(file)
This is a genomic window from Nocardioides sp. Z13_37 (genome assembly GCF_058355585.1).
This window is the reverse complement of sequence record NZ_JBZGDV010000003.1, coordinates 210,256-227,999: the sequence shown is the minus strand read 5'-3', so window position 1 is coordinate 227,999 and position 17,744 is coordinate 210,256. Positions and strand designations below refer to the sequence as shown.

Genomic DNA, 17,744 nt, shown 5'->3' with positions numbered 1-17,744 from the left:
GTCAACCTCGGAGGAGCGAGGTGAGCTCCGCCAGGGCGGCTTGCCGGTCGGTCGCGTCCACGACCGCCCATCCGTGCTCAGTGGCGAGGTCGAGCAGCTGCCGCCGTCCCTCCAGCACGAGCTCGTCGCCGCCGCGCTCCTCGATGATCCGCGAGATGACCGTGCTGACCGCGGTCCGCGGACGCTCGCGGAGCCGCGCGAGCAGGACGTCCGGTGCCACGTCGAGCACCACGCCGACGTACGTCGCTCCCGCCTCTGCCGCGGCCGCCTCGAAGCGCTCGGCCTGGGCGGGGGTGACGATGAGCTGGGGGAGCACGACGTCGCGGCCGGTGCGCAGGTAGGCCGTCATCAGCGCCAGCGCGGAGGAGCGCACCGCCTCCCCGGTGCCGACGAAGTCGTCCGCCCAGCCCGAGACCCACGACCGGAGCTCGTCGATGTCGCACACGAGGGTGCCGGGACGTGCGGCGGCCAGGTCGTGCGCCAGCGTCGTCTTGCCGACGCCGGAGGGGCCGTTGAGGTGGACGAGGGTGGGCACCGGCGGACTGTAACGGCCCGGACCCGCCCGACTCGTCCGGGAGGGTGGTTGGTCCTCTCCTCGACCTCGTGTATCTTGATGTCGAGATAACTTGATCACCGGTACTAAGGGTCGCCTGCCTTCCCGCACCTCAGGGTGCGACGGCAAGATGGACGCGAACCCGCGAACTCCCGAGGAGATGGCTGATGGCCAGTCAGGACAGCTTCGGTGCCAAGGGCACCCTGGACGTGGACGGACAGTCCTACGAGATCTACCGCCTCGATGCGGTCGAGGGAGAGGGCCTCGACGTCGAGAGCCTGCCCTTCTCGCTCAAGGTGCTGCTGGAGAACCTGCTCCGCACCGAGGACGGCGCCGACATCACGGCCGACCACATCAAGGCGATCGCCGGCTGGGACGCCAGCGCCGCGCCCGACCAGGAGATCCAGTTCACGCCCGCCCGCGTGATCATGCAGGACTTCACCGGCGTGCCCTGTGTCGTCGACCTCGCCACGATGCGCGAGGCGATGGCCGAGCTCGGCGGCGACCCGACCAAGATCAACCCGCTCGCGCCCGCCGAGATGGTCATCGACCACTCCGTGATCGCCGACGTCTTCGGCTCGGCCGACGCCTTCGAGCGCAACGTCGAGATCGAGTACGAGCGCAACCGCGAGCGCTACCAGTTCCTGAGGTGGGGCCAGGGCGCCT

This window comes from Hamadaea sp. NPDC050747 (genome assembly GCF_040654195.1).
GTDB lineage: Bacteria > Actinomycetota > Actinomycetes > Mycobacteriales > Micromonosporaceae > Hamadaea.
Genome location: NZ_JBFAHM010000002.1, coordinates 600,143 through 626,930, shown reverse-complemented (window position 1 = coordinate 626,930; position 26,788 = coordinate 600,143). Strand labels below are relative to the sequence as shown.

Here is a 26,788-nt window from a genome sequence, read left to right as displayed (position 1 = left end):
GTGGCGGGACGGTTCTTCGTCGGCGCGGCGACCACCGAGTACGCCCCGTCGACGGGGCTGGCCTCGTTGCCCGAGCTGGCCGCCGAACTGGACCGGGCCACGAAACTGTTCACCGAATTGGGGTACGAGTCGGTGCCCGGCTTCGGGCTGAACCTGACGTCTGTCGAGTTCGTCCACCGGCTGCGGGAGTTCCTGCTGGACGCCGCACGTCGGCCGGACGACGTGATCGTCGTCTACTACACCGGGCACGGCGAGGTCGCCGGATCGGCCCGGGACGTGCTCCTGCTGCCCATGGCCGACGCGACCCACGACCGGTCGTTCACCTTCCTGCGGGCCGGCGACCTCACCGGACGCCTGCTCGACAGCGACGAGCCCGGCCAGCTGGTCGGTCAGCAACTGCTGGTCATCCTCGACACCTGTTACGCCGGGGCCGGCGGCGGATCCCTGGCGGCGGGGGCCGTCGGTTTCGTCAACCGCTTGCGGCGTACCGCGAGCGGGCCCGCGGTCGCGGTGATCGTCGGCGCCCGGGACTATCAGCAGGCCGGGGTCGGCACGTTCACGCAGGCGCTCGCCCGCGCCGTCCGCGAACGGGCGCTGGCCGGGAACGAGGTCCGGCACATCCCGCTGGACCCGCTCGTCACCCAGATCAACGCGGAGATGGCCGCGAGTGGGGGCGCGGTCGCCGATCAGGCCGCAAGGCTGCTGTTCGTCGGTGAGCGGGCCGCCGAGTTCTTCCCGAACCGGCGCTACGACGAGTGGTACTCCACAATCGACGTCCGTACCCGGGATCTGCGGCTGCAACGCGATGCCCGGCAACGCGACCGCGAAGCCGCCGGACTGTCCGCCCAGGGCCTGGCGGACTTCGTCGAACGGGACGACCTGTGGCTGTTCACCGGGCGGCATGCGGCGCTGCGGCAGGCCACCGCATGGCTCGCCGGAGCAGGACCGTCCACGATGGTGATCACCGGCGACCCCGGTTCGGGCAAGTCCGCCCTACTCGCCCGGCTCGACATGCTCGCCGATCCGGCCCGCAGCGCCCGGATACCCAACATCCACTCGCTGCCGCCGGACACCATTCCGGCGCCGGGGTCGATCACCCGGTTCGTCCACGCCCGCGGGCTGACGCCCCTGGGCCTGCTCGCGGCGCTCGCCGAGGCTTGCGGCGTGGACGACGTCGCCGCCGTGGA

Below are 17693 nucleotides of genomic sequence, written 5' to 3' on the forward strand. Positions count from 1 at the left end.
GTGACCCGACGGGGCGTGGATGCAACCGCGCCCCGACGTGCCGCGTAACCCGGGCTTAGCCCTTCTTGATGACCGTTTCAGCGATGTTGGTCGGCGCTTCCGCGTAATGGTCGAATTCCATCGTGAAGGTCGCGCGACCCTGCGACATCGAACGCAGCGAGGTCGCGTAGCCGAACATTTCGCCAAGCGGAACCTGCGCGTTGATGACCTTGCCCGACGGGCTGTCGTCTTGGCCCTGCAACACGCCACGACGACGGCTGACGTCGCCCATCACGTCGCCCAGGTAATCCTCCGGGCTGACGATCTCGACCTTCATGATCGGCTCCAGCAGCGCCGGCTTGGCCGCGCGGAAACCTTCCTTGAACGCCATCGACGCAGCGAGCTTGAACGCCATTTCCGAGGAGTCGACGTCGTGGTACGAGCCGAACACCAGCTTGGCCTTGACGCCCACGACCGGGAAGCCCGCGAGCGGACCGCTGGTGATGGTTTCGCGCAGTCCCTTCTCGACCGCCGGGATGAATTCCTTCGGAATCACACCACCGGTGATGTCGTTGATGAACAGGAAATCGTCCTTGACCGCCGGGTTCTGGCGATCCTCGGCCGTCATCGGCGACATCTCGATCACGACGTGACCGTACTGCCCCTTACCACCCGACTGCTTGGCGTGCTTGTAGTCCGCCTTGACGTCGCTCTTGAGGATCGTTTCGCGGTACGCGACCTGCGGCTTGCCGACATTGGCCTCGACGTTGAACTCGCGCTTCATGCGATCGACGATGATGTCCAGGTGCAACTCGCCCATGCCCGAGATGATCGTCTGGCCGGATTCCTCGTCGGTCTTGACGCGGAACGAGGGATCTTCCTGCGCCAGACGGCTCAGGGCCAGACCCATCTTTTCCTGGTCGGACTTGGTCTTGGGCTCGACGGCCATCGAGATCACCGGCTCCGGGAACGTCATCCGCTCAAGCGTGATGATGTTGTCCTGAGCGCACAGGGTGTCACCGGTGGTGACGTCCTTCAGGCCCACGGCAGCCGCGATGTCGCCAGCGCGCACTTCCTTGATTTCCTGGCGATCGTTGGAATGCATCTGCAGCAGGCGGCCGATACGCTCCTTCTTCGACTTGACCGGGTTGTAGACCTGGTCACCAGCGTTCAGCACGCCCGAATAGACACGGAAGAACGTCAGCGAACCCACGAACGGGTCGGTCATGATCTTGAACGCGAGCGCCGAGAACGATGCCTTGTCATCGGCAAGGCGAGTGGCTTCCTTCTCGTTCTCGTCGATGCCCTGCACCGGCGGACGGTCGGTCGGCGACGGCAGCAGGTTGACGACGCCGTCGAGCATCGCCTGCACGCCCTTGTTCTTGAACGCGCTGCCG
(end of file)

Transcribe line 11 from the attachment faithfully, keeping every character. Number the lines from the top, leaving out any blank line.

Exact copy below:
GTGACCCGACGGGGCGTGGATGCAACCGCGCCCCGACGTGCCGCGTAACCCGGGCTTAGCCCTTCTTGATGACCGTTTCAGCGATGTTGGTCGGCGCTTCCGCGTAATGGTCGAATTCCATCGTGAAGGTCGCGCGACCCTGCGACATCGAACGCAGCGAGGTCGCGTAGCCGAACATTTCGCCAAGCGGAACCTGCGCGTTGATGACCTTGCCCGACGGGCTGTCGTCTTGGCCCTGCAACACGCCACGACGACGGCTGACGTCGCCCATCACGTCGCCCAGGTAATCCTCCGGGCTGACGATCTCGACCTTCATGATCGGCTCCAGCAGCGCCGGCTTGGCCGCGCGGAAACCTTCCTTGAACGCCATCGACGCAGCGAGCTTGAACGCCATTTCCGAGGAGTCGACGTCGTGGTACGAGCCGAACACCAGCTTGGCCTTGACGCCCACGACCGGGAAGCCCGCGAGCGGACCGCTGGTGATGGTTTCGCGCAGTCCCTTCTCGACCGCCGGGATGAATTCCTTCGGAATCACACCACCGGTGATGTCGTTGATGAACAGGAAATCGTCCTTGACCGCCGGGTTCTGGCGATCCTCGGCCGTCATCGGCGACATCTCGATCACGACGTGACCGTACTGCCCCTTACCACCCGACTGCTTGGCGTGCTTGTAGTCCGCCTTGACGTCGCTCTTGAGGATCGTTTCGCGGTACGCGACCTGCGGCTTGCCGACATTGGCCTCGACGTTGAACTCGCGCTTCATGCGATCGACGATGATGTCCAGGTGCAACTCGCCCATGCCCGAGATGATCGTCTGGCCGGATTCCTCGTCGGTCTTGACGCGGAACGAGGGATCTTCCTGCGCCAGACGGCTCAGGGCCAGACCCATCTTTTCCTGGTCGGACTTGGTCTTGGGCTCGACGGCCATCGAGATCACCGGCTCCGGGAACGTCATCCGCTCAAGCGTGATGATGTTGTCCTGAGCGCACAGGGTGTCACCGGTGGTGACGTCCTTCAGGCCCACGGCAGCCGCGATGTCGCCAGCGCGCACTTCCTTGATTTCCTGGCGATCGTTGGAATGCATCTGCAGCAGGCGGCCGATACGCTCCTTCTTCGACTTGACCGGGTTGTAGACCTGGTCACCAGCGTTCAGCACGCCCGAATAGACACGGAAGAACGTCAGCGAACCCACGAACGGGTCGGTCATGATCTTGAACGCGAGCGCCGAGAACGATGCCTTGTCATCGGCAAGGCGAGTGGCTTCCTTCTCGTTCTCGTCGATGCCCTGCACCGGCGGACGGTCGGTCGGCGACGGCAGCAGGTTGACGACGCCGTCGAGCATCGCCTGCACGCCCTTGTTCTTGAACGCGCTGCCG